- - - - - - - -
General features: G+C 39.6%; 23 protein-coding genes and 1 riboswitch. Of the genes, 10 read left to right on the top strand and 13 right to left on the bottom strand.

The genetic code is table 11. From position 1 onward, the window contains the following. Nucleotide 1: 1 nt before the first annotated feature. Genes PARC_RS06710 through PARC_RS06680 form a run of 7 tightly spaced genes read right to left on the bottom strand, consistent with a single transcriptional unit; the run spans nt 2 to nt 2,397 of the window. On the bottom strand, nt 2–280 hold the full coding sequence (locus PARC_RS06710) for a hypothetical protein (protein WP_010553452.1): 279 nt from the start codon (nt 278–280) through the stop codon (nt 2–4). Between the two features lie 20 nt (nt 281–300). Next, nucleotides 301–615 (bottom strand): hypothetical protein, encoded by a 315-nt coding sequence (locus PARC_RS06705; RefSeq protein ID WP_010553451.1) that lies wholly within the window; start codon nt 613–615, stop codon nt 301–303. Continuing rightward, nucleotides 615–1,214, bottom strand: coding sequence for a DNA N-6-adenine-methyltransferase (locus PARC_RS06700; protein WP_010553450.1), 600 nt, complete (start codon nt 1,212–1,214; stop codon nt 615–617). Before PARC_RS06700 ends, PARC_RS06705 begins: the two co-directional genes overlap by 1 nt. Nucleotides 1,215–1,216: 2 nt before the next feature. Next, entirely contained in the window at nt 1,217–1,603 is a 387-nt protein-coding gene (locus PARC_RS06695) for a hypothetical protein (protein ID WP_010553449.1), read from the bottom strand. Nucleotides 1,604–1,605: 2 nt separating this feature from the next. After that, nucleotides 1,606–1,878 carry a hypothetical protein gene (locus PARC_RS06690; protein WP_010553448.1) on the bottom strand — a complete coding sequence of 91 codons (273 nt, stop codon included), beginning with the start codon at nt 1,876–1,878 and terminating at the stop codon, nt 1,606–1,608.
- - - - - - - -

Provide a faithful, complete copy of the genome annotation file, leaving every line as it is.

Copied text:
General features: G+C 39.6%; 23 protein-coding genes and 1 riboswitch. Of the genes, 10 read left to right on the top strand and 13 right to left on the bottom strand.

The genetic code is table 11. From position 1 onward, the window contains the following. Nucleotide 1: 1 nt before the first annotated feature. Genes PARC_RS06710 through PARC_RS06680 form a run of 7 tightly spaced genes read right to left on the bottom strand, consistent with a single transcriptional unit; the run spans nt 2 to nt 2,397 of the window. On the bottom strand, nt 2–280 hold the full coding sequence (locus PARC_RS06710) for a hypothetical protein (protein WP_010553452.1): 279 nt from the start codon (nt 278–280) through the stop codon (nt 2–4). Between the two features lie 20 nt (nt 281–300). Next, nucleotides 301–615 (bottom strand): hypothetical protein, encoded by a 315-nt coding sequence (locus PARC_RS06705; RefSeq protein ID WP_010553451.1) that lies wholly within the window; start codon nt 613–615, stop codon nt 301–303. Continuing rightward, nucleotides 615–1,214, bottom strand: coding sequence for a DNA N-6-adenine-methyltransferase (locus PARC_RS06700; protein WP_010553450.1), 600 nt, complete (start codon nt 1,212–1,214; stop codon nt 615–617). Before PARC_RS06700 ends, PARC_RS06705 begins: the two co-directional genes overlap by 1 nt. Nucleotides 1,215–1,216: 2 nt before the next feature. Next, entirely contained in the window at nt 1,217–1,603 is a 387-nt protein-coding gene (locus PARC_RS06695) for a hypothetical protein (protein ID WP_010553449.1), read from the bottom strand. Nucleotides 1,604–1,605: 2 nt separating this feature from the next. After that, nucleotides 1,606–1,878 carry a hypothetical protein gene (locus PARC_RS06690; protein WP_010553448.1) on the bottom strand — a complete coding sequence of 91 codons (273 nt, stop codon included), beginning with the start codon at nt 1,876–1,878 and terminating at the stop codon, nt 1,606–1,608.